We continue and conclude our survey of the Twenty Greatest Movies of the 1950s.
For the Twenty Greatest Movies of the 1940s, click here.
For the Twenty Greatest Movies of the 1930s click here.
For the Twenty Greatest Movies of the 1920s click here.
20. The Nun’s Story, 1959
Think of Audrey Hepburn and chances are memory conjures the beloved actress as the chauffeur’s daughter in Sabrina, the socialite Holly Golightly in Breakfast at Tiffany’s, the restless Princess Ann in Roman Holiday, and the street urchin Eliza Doolittle in My Fair Lady.
But Audrey Hepburn’s most powerful and vivid performance is as Gabrielle van der Ma, a young nurse, who becomes Sister Luke, in The Nun’s Story, a deeply moving film based on the best selling novel of the same name by Kathryn C. Hulme.
In 1930, Belgium, Gabrielle van der Mal is the independent-minded daughter of a prominent surgeon who decides to leave her upper-class family to enter a convent, hoping to work as nun with natives afflicted with tropical diseases in the Congo.
To be a nun, a humble servant of G-d, means transcending the ego. Thus, life in a convent seems to be a supreme inner battle to embrace humility at the expense of individuality.
Mapping the inner life of the soul is not, on the face of it, movie material. Movies are best when they move, and move quickly. Which is why the chase is one of the most vital foundation blocks of the movies.
However, the fine screenplay by Robert Anderson does a remarkable job of depicting the spiritual journey of Sister Luke’s character. And Fred Zinneman’s direction is, at all times, focused on the minute details of her life. Particularly effective are the preparation to become a novice and the beautifully elaborate rituals of vows taken by those who choose to join the order. Zinneman choreographs movements with all the grace and simplicity the subject matter demands.
When Sidney Lumet and I were working on A Stranger Among Us, studio executives worried that there were too many details of Hasidic life in the movie. It was, in short, too Jewish. They feared the film would not be “universal enough” for a general audience.
With the wisdom of a great director who understood drama — and a movie veteran skilled at handling skittish executives — Sidney responded with an explanation I have never forgotten, a simple and truthful response that saved our movie from a mindless dilution of the material.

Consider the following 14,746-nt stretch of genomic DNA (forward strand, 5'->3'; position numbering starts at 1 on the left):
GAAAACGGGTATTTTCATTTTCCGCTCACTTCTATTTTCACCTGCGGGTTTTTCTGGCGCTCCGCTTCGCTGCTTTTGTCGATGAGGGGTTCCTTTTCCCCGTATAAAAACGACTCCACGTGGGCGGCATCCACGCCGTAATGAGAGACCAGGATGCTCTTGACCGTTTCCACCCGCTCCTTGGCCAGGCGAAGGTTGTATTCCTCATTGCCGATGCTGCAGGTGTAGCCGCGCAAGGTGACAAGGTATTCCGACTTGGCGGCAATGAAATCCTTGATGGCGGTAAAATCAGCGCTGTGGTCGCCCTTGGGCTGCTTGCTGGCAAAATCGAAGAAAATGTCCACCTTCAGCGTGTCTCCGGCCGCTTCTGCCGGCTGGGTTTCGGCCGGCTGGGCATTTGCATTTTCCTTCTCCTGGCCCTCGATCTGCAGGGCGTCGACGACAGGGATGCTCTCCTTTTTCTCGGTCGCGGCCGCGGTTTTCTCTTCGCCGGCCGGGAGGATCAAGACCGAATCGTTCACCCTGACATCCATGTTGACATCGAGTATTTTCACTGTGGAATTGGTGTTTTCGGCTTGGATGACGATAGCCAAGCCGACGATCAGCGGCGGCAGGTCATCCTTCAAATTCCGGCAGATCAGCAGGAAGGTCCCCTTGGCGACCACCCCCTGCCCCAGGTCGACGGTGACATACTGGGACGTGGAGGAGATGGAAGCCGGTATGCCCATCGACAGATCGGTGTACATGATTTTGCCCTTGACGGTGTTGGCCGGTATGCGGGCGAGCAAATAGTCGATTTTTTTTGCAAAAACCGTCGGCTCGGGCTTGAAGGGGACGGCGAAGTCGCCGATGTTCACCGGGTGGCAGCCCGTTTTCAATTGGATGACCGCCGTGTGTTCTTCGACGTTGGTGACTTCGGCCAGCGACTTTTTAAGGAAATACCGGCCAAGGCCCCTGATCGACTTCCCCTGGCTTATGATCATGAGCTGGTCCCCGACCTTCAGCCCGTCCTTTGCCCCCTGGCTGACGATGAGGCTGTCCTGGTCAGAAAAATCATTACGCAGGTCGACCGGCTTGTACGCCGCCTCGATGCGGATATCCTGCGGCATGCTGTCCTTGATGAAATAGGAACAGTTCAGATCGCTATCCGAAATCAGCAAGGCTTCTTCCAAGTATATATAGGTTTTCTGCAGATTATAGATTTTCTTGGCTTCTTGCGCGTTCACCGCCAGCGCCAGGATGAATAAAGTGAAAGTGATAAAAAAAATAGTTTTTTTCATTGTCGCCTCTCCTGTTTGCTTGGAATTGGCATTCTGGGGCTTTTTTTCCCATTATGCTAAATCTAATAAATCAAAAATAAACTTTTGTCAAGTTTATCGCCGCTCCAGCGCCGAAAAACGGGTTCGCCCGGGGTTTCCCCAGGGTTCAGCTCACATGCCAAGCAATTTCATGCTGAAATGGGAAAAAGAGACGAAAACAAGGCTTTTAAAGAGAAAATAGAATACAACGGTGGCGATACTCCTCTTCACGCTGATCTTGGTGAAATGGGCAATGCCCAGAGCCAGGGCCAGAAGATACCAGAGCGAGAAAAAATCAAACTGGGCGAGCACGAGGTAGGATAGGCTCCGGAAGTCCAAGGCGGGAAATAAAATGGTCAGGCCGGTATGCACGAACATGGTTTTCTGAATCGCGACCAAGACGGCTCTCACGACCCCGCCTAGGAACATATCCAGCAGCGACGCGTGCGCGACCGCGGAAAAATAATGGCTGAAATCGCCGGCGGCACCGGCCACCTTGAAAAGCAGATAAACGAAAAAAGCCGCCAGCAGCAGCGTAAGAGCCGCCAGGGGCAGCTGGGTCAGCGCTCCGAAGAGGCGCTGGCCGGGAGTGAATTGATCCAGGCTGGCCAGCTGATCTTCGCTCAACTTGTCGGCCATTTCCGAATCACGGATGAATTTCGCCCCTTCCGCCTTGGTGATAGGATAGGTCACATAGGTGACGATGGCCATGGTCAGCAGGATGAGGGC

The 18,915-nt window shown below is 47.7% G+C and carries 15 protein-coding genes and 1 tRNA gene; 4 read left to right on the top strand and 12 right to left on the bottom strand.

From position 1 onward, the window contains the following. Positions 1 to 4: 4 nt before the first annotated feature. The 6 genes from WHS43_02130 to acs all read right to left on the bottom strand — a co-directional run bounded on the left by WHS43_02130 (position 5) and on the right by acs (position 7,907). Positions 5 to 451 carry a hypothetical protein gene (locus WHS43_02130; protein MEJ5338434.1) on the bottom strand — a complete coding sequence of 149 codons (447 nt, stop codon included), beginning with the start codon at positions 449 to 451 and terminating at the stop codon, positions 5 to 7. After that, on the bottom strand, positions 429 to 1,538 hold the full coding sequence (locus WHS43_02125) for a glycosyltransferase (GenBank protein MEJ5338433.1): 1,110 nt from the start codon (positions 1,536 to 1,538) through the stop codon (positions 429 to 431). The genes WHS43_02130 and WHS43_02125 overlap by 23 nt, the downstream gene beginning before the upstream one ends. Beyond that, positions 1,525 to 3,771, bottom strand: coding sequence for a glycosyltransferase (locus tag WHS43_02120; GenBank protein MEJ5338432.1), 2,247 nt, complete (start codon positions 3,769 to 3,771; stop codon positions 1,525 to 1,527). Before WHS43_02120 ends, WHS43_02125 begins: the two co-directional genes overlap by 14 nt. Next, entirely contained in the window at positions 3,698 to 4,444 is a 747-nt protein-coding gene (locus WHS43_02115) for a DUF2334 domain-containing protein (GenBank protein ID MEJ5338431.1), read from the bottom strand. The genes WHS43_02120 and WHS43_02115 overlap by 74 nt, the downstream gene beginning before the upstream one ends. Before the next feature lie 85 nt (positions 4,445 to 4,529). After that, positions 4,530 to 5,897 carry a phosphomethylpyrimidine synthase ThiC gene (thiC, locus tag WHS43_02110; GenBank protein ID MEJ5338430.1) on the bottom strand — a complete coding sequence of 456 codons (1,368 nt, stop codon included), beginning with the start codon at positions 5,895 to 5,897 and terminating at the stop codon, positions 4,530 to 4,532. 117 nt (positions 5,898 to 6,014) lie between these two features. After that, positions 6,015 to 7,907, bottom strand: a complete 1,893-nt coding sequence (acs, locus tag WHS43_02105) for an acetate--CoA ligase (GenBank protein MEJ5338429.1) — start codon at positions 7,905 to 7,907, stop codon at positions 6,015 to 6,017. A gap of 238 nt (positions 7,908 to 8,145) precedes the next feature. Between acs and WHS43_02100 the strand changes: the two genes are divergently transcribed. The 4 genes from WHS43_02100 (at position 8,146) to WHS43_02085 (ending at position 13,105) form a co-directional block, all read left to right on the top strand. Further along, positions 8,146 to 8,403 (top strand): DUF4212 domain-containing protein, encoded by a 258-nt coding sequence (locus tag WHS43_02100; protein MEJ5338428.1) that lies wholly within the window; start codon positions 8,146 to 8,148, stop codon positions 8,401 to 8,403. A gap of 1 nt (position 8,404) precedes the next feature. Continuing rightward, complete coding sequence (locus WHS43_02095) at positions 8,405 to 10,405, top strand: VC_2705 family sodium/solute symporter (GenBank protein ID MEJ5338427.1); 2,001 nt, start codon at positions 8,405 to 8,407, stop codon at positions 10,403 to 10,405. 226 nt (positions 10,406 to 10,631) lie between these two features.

Said Sidney Lumet to the roomful of overwrought Hollywood executives: “The more specific you dramatize a culture, the more universal it becomes.”
Every exec in the room hesitated, glanced at one another, and then smiled in exquisite comprehension.
The Nun’s Story has such jaw-dropping and hypnotic specificity, such relentless focus on the details of ritual, that I recognized my own life as a Torah-observant Jew in Sister Luke’s narrative.
Gabrielle struggles with the practice of silence and has a hard time giving up all her possessions. Of course, the audience sympathizes with Sister Luke. We want her to succeed, and yet we dread losing Audrey Hepburn.
Ultimately, Sister Luke is assigned to a hospital in Congo where she works as a nurse for Dr. Fortunati (Peter Finch), an atheist, an alcoholic, and a brilliant surgeon. Fortunati comes to rely on Sister Luke’s excellent nursing, and when she comes down with tuberculosis he treats her himself rather than send her back to Europe. Of course, there is nicely understated sexual tension between Fortunati and Sister Luke, but it’s all subtext.
Sister Luke struggles and stumbles with her decision to remain a nun. The film respects the complexity of a religious Catholic narrative. In the process, it reveals the goodness of her soul and the righteousness for which she strives.
Audrey Hepburn’s performance has all the grace and dignity we expect from such an accomplished actress. The conflict and passion her character feels is observable in the quick flash of her eyes — which she tries to suppress — and the manner in which her spine goes slightly rigid when she contends with the demands of her order. In movies, acting is reacting, and Hepburn’s subtle characterization of Sister Luke is skilled and sensitive, a properly hushed performance. This was, by far, the most demanding of all Hepburn’s roles — and her greatest triumph. It’s not surprising that this was Hepburn’s favorite of all her roles.
All great movies are, at the core, love stories. The Nun’s Story is about Sister Luke’s love for G-d. Her yearning for spiritual perfection through the Christian love of Jesus is a profound and deeply moving insight into the human heart.
The Nun’s Story is riveting and humbling.
This concludes our survey of the Twenty Greatest Movies of the 1950s.
Seraphic Secret will soon move on to the Twenty Greatest Movies of the 1960s. However, we need some time to screen a whole bunch of films from that era, thereby refreshing old impressions and memories, so we can choose wisely and write with proper authority.